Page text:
Type of Review
In introducing the concert, the classical music director for LPR quoted the New Yorker as saying "If the clarinettist and the pianist--two bedrock figures of the classical establishment--are offering a concert at [LPR], then that venue has truly arrived."

Wrong, wrong, wrong. What has happened here is that the New Yorker has finally caught up!

I have wanted to get to LPR for some time now, and finally I was able to be in the right place at the right time. LPR allows for a greater connection between musicians and their audience than I have ever seen in a concert hall. Both of these marvelous performers, though appearing a bit bemused by the "lounge" approach, seemed to enjoy it all--even giving one another a high five at the end. The programming was inspired, collecting together pieces by Bernstein, Reich, Debussy, Brahms, and Gershwin, including as an encore a duet of Summertime.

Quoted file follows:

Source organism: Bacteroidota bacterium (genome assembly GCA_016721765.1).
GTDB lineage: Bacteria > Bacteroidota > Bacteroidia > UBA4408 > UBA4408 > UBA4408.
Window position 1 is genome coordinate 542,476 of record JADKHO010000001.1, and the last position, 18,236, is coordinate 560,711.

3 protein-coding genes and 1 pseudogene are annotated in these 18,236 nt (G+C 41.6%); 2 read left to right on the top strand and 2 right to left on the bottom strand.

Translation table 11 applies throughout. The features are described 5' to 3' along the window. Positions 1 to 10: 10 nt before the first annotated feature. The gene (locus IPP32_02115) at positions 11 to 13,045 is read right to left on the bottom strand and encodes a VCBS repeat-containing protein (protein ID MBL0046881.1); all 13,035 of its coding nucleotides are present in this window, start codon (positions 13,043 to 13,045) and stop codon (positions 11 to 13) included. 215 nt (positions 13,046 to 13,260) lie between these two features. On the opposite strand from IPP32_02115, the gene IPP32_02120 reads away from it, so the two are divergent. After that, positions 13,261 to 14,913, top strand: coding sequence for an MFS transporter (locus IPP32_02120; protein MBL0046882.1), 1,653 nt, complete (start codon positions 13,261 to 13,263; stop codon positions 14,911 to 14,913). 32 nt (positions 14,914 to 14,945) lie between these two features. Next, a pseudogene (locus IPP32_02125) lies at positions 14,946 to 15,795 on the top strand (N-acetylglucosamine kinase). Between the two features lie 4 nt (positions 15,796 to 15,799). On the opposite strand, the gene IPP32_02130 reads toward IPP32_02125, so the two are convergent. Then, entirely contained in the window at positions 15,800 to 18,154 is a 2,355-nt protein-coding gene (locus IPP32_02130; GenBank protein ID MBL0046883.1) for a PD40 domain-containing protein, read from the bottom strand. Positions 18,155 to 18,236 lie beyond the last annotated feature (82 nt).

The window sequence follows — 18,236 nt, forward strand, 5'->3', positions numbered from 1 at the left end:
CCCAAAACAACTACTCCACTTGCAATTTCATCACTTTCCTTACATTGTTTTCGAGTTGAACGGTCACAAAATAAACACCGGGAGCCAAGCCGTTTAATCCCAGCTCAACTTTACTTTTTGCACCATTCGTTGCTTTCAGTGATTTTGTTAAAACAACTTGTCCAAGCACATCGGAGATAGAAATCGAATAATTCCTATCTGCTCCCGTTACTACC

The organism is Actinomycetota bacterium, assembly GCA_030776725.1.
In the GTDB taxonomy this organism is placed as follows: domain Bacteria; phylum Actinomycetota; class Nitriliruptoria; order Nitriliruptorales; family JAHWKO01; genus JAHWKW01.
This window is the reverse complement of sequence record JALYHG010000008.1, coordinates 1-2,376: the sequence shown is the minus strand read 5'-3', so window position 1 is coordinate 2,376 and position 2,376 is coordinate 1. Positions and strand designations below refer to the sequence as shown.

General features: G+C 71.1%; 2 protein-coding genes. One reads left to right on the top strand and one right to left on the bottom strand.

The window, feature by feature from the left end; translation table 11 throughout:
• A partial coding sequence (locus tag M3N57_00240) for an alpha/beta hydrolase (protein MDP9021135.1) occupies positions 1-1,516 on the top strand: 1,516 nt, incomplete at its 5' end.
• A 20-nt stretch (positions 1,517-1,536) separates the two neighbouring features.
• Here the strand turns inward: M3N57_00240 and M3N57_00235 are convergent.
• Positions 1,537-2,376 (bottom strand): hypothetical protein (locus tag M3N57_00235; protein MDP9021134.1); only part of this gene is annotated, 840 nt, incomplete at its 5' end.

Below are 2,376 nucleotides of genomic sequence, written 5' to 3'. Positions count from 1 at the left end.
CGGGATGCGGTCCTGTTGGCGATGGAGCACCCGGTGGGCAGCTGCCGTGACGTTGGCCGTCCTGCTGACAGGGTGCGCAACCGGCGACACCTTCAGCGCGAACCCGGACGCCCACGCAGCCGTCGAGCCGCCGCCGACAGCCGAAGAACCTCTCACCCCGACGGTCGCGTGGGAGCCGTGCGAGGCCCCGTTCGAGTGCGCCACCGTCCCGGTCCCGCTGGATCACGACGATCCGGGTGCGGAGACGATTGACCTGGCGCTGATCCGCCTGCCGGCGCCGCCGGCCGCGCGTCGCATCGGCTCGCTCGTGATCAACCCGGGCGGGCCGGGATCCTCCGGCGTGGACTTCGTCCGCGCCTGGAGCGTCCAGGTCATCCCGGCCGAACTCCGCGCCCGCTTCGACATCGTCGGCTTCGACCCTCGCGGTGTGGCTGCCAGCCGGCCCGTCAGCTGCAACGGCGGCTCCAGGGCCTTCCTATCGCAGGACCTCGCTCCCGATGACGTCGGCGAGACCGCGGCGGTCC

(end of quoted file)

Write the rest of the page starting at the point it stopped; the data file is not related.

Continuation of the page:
Of many wonderful moments, for me the highlight had to be Stoltzman playing Reich's New York Counterpoint, which Reich wrote for him. He recounted his baffled reaction when he read the score for the first time, complete with amusing musical illustrations. When he went on to play the piece, he brought the house down. Pressler followed with a lovely performance of pieces by Debussy. The remainder of the pieces were duets (including the Gershwin Etudes). They were clearly having a lot of fun onstage, and I felt privileged to be in their company.
Posted on 29 Oct 2010, 2:35 AM